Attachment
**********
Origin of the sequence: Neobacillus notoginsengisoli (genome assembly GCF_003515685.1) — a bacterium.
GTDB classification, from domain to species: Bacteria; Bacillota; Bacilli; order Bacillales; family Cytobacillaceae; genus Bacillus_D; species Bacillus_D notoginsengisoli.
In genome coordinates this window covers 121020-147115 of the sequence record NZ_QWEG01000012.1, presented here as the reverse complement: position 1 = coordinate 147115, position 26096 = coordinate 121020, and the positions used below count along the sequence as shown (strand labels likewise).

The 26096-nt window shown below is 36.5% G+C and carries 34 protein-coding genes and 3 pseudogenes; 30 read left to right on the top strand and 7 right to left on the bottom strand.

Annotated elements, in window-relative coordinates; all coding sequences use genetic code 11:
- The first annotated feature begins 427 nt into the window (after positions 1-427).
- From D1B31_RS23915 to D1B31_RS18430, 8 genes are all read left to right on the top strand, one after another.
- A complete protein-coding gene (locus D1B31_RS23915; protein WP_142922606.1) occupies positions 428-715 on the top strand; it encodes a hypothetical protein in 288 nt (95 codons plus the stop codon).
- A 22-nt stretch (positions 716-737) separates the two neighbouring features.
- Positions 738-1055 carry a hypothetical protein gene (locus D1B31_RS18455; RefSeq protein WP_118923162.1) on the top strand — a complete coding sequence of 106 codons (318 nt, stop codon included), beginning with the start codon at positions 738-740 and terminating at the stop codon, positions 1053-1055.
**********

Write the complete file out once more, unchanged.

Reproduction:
Origin of the sequence: Neobacillus notoginsengisoli (genome assembly GCF_003515685.1) — a bacterium.
GTDB classification, from domain to species: Bacteria; Bacillota; Bacilli; order Bacillales; family Cytobacillaceae; genus Bacillus_D; species Bacillus_D notoginsengisoli.
In genome coordinates this window covers 121020-147115 of the sequence record NZ_QWEG01000012.1, presented here as the reverse complement: position 1 = coordinate 147115, position 26096 = coordinate 121020, and the positions used below count along the sequence as shown (strand labels likewise).

The 26096-nt window shown below is 36.5% G+C and carries 34 protein-coding genes and 3 pseudogenes; 30 read left to right on the top strand and 7 right to left on the bottom strand.

Annotated elements, in window-relative coordinates; all coding sequences use genetic code 11:
- The first annotated feature begins 427 nt into the window (after positions 1-427).
- From D1B31_RS23915 to D1B31_RS18430, 8 genes are all read left to right on the top strand, one after another.
- A complete protein-coding gene (locus D1B31_RS23915; protein WP_142922606.1) occupies positions 428-715 on the top strand; it encodes a hypothetical protein in 288 nt (95 codons plus the stop codon).
- A 22-nt stretch (positions 716-737) separates the two neighbouring features.
- Positions 738-1055 carry a hypothetical protein gene (locus D1B31_RS18455; RefSeq protein WP_118923162.1) on the top strand — a complete coding sequence of 106 codons (318 nt, stop codon included), beginning with the start codon at positions 738-740 and terminating at the stop codon, positions 1053-1055.